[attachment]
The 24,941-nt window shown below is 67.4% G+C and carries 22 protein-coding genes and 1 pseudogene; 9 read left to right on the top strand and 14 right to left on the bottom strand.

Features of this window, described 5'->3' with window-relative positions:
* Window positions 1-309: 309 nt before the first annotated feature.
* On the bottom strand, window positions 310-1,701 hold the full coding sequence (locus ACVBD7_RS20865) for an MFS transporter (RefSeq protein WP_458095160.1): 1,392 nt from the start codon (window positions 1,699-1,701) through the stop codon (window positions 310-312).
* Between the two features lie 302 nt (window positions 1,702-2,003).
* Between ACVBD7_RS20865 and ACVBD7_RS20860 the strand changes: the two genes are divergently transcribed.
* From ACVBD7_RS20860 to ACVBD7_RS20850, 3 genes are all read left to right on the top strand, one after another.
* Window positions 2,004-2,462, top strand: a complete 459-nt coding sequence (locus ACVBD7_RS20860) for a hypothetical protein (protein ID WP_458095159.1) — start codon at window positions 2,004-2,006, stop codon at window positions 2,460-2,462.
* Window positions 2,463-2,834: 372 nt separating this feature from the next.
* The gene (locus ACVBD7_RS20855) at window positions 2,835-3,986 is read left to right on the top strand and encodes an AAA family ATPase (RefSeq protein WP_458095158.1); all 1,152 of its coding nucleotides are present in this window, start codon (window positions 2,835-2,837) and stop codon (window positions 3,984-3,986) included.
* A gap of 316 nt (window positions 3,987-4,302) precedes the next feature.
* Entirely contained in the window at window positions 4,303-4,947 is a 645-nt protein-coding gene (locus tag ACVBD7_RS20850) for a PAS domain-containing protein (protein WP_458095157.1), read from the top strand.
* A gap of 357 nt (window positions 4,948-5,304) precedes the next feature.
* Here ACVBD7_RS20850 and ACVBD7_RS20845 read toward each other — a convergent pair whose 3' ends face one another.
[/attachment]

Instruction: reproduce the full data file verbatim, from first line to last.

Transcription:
The 24,941-nt window shown below is 67.4% G+C and carries 22 protein-coding genes and 1 pseudogene; 9 read left to right on the top strand and 14 right to left on the bottom strand.

Features of this window, described 5'->3' with window-relative positions:
* Window positions 1-309: 309 nt before the first annotated feature.
* On the bottom strand, window positions 310-1,701 hold the full coding sequence (locus ACVBD7_RS20865) for an MFS transporter (RefSeq protein WP_458095160.1): 1,392 nt from the start codon (window positions 1,699-1,701) through the stop codon (window positions 310-312).
* Between the two features lie 302 nt (window positions 1,702-2,003).
* Between ACVBD7_RS20865 and ACVBD7_RS20860 the strand changes: the two genes are divergently transcribed.
* From ACVBD7_RS20860 to ACVBD7_RS20850, 3 genes are all read left to right on the top strand, one after another.
* Window positions 2,004-2,462, top strand: a complete 459-nt coding sequence (locus ACVBD7_RS20860) for a hypothetical protein (protein ID WP_458095159.1) — start codon at window positions 2,004-2,006, stop codon at window positions 2,460-2,462.
* Window positions 2,463-2,834: 372 nt separating this feature from the next.
* The gene (locus ACVBD7_RS20855) at window positions 2,835-3,986 is read left to right on the top strand and encodes an AAA family ATPase (RefSeq protein WP_458095158.1); all 1,152 of its coding nucleotides are present in this window, start codon (window positions 2,835-2,837) and stop codon (window positions 3,984-3,986) included.
* A gap of 316 nt (window positions 3,987-4,302) precedes the next feature.
* Entirely contained in the window at window positions 4,303-4,947 is a 645-nt protein-coding gene (locus tag ACVBD7_RS20850) for a PAS domain-containing protein (protein WP_458095157.1), read from the top strand.
* A gap of 357 nt (window positions 4,948-5,304) precedes the next feature.
* Here ACVBD7_RS20850 and ACVBD7_RS20845 read toward each other — a convergent pair whose 3' ends face one another.